Two Muslim women have been elected to positions in the House of Representatives, the larger of the two chambers that make up the US congress.
One of the biggest stories to come out of the US mid-term elections on the 6th November was the success of both female and minority candidates, most notably victories for Rashida Tlaib and Ilhan Omar who became the first Muslim women to be elected to the US congress. Tlaib won a seat in Michigan’s 13th congressional district, while Omar won in Minnesota’s fifth congressional district.
As well as being noteworthy due to them breaking new ground in US politics, these victories are also significant given the political climate in the US. Tlaib has said, of her election, “We changed the course of history at a time we thought it was impossible”. This is likely because the election of Donald Trump in 2016 marked a turning point in US politics which saw a campaign be successful despite targeting certain groups in society, none more so than Mexicans and Muslims. This is evident in one of Trump’s pledges, which was then enforced by executive order, which has seen people from several Muslim-majority countries banned from entering the US (this was upheld by the Supreme Court in January).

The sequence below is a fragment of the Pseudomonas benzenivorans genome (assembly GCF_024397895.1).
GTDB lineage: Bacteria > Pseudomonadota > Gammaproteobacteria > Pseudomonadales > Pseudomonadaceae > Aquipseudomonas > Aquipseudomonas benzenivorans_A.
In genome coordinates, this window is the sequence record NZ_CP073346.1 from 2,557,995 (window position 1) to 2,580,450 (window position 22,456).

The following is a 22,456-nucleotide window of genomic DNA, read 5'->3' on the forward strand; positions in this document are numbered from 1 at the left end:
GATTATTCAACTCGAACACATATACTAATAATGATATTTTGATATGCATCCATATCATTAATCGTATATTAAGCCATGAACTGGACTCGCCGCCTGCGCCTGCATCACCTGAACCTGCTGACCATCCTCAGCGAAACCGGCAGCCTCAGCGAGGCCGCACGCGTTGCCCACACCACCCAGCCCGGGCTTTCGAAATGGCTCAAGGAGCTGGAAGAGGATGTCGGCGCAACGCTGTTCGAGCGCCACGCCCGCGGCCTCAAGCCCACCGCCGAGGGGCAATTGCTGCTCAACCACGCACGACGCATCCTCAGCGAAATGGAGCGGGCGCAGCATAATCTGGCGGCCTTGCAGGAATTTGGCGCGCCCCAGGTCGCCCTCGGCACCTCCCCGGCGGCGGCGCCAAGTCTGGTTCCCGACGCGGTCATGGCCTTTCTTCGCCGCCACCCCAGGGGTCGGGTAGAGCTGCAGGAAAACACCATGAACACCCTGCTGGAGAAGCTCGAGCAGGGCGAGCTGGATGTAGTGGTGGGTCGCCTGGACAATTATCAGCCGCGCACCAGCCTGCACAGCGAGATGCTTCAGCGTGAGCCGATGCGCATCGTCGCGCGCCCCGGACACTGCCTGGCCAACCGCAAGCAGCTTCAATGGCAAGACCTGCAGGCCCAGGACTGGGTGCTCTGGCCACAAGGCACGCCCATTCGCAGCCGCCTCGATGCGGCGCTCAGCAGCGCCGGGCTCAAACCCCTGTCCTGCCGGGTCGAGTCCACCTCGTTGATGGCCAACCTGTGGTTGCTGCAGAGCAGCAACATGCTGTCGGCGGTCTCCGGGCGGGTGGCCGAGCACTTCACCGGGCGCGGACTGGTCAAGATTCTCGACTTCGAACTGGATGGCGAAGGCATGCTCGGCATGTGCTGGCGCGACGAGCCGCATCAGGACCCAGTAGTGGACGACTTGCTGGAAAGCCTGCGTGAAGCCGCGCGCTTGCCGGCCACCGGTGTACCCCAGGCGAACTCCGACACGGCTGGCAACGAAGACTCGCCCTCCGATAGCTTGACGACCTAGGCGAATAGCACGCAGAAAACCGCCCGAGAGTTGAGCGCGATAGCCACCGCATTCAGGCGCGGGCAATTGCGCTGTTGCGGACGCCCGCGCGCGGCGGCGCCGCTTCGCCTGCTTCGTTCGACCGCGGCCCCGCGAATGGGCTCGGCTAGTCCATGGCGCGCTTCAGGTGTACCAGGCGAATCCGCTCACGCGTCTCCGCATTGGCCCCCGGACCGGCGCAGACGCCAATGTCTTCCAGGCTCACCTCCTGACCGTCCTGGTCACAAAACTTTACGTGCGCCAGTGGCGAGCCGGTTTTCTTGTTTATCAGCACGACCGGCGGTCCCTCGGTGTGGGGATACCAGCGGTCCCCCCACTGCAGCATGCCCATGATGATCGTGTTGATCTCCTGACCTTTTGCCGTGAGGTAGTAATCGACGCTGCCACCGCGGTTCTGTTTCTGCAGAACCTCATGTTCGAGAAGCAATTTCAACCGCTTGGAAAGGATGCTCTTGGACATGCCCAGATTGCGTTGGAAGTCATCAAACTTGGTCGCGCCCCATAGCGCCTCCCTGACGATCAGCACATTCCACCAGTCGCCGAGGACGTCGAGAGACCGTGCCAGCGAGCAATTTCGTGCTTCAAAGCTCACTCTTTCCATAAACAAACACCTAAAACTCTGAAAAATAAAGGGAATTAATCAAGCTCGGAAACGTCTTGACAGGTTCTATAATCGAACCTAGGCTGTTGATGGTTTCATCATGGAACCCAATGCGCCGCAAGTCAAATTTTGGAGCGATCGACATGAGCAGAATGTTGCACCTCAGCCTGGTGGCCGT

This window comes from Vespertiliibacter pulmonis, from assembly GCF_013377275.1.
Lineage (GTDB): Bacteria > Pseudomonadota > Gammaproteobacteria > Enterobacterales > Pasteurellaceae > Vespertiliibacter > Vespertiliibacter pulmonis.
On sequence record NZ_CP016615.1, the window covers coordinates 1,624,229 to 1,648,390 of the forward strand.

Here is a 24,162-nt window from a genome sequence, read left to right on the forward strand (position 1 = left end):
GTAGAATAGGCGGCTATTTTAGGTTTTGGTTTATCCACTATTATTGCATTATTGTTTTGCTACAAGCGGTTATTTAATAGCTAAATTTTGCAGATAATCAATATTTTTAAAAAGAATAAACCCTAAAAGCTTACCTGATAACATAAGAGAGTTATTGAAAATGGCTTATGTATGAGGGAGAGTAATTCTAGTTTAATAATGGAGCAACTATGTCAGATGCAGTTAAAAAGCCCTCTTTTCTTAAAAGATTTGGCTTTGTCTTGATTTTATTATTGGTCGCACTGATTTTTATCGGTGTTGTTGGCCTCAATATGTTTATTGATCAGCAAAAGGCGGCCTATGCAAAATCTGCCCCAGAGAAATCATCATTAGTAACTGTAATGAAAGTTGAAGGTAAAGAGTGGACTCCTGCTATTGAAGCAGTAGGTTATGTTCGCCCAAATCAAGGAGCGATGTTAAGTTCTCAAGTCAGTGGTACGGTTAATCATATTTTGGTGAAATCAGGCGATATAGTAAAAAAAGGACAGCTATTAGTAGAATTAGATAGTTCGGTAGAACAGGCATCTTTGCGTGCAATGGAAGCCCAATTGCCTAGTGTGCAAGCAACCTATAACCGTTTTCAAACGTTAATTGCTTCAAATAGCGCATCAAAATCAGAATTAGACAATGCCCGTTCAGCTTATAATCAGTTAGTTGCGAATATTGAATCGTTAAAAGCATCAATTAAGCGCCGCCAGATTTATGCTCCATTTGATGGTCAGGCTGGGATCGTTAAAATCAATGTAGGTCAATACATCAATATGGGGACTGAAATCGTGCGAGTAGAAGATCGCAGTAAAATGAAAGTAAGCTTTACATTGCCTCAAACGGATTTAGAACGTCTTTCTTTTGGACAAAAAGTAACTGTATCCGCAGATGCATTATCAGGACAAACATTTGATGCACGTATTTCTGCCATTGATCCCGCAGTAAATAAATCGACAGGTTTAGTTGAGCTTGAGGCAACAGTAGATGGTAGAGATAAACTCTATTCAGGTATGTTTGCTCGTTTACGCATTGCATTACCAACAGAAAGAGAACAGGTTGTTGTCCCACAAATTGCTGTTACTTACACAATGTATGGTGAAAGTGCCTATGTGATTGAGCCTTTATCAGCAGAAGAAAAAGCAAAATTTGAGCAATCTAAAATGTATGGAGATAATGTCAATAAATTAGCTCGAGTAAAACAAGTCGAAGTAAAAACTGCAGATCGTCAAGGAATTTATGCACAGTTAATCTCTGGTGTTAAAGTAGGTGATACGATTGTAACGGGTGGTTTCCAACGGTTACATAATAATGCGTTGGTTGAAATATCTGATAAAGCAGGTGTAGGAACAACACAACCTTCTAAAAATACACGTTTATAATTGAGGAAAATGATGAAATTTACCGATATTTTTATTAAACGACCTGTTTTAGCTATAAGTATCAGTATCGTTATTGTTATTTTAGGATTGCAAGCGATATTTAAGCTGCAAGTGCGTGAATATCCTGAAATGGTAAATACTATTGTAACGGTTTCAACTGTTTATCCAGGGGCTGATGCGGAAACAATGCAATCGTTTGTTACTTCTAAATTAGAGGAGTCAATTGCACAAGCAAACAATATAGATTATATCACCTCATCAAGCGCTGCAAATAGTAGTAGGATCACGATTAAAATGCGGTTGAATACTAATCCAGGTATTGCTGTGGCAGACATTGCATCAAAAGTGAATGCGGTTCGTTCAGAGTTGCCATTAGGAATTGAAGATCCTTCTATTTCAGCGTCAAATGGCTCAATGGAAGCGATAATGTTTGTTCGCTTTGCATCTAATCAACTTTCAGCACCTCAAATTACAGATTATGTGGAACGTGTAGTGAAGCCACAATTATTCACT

In light of this, the new representation of Muslim women in the lower chamber of Congress, the House of Representatives, which has traditionally been dominated by Christian males (who made up 90.7% of Congress in 2017, according to a study by the Pew research centre in January of that year), shows that groups that could potentially be marginalised under the current administration will be represented.
It is also significant that the Democrats have taken the Republicans’ majority in the House of Representatives, meaning that they will be far better equipped to influence legislation. As all Muslims in congress are Democrats, the party’s new-found power after four years of Republican dominance over both chambers of the legislative branch will allow for Muslim representation and far better protection against an administration which could be seen as prejudicial towards Islam. Overall, this marks a big step forward in terms of minority rights and representation, and also helps to shake up a legislature which has been traditionally dominated by white Christian men and has not historically reflected the multicultural nature of US society.